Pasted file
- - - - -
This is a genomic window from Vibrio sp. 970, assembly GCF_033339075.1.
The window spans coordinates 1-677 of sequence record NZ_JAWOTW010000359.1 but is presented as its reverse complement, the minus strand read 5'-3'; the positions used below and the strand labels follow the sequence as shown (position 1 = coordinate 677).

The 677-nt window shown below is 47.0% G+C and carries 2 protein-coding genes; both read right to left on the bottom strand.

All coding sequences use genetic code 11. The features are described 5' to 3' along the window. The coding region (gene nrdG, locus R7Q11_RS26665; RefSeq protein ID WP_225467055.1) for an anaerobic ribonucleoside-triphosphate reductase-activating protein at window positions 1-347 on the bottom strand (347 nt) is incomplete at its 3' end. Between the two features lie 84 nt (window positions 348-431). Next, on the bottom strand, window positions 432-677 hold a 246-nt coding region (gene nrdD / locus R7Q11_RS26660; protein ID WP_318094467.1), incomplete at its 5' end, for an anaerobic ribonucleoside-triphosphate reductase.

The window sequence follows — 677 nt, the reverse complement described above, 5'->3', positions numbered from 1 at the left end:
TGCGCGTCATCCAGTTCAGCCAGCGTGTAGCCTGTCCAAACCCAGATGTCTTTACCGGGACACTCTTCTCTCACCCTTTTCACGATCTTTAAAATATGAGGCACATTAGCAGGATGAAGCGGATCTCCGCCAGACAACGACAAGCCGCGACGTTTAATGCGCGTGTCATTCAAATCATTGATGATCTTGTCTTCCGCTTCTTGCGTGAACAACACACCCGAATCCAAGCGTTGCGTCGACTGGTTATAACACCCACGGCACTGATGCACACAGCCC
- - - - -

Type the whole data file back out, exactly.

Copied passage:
This is a genomic window from Vibrio sp. 970, assembly GCF_033339075.1.
The window spans coordinates 1-677 of sequence record NZ_JAWOTW010000359.1 but is presented as its reverse complement, the minus strand read 5'-3'; the positions used below and the strand labels follow the sequence as shown (position 1 = coordinate 677).

The 677-nt window shown below is 47.0% G+C and carries 2 protein-coding genes; both read right to left on the bottom strand.

All coding sequences use genetic code 11. The features are described 5' to 3' along the window. The coding region (gene nrdG, locus R7Q11_RS26665; RefSeq protein ID WP_225467055.1) for an anaerobic ribonucleoside-triphosphate reductase-activating protein at window positions 1-347 on the bottom strand (347 nt) is incomplete at its 3' end. Between the two features lie 84 nt (window positions 348-431). Next, on the bottom strand, window positions 432-677 hold a 246-nt coding region (gene nrdD / locus R7Q11_RS26660; protein ID WP_318094467.1), incomplete at its 5' end, for an anaerobic ribonucleoside-triphosphate reductase.

The window sequence follows — 677 nt, the reverse complement described above, 5'->3', positions numbered from 1 at the left end:
TGCGCGTCATCCAGTTCAGCCAGCGTGTAGCCTGTCCAAACCCAGATGTCTTTACCGGGACACTCTTCTCTCACCCTTTTCACGATCTTTAAAATATGAGGCACATTAGCAGGATGAAGCGGATCTCCGCCAGACAACGACAAGCCGCGACGTTTAATGCGCGTGTCATTCAAATCATTGATGATCTTGTCTTCCGCTTCTTGCGTGAACAACACACCCGAATCCAAGCGTTGCGTCGACTGGTTATAACACCCACGGCACTGATGCACACAGCCC